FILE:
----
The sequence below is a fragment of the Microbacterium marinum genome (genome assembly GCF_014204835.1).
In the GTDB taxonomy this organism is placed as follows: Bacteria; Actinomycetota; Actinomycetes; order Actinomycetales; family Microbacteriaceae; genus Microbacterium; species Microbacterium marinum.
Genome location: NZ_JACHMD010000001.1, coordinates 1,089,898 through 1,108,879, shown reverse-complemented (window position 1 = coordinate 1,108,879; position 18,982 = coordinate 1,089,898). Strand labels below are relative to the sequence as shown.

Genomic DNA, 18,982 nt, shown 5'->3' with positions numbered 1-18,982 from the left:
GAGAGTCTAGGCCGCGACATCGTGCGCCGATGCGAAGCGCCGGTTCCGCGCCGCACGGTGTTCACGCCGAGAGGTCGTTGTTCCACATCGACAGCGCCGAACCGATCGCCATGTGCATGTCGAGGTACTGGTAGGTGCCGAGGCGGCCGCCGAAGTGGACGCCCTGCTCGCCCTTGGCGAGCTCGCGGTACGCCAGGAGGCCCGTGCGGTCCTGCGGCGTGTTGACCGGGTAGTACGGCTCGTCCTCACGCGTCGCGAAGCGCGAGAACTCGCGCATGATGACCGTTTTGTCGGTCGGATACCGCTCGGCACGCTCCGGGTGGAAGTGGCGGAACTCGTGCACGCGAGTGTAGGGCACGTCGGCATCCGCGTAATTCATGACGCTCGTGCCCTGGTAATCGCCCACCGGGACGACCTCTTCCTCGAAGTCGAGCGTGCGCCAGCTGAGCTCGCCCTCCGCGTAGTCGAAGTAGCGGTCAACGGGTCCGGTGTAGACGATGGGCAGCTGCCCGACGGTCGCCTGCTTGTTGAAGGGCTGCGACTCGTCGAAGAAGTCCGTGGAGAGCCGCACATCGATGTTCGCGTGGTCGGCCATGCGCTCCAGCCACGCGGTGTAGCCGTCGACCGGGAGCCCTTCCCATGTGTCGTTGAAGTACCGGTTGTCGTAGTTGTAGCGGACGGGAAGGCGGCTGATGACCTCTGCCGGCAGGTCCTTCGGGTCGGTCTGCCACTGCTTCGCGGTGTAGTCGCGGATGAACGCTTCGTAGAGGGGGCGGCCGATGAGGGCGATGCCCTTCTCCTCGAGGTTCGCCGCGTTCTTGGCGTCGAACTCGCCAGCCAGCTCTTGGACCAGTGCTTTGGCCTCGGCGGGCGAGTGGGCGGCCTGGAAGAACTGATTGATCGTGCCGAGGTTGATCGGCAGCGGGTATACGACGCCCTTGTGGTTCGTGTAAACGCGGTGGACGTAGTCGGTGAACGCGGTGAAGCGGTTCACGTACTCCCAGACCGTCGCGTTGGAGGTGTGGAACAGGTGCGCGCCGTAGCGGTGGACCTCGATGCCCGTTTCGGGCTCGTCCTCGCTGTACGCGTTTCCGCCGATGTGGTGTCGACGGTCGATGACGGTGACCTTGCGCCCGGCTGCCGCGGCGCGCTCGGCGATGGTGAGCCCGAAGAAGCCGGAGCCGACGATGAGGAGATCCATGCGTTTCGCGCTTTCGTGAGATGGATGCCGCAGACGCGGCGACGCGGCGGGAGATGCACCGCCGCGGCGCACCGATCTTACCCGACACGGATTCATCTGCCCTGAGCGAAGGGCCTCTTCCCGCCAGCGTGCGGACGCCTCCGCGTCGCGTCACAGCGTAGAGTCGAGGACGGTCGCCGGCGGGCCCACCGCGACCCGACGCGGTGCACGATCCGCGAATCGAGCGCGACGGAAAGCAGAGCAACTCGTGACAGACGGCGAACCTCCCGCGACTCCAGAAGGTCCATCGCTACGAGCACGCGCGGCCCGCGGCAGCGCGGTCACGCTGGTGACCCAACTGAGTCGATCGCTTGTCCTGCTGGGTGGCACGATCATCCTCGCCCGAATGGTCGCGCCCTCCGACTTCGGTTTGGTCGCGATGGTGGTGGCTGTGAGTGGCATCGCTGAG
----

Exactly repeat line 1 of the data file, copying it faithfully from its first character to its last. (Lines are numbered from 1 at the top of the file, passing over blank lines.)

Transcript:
The sequence below is a fragment of the Microbacterium marinum genome (genome assembly GCF_014204835.1).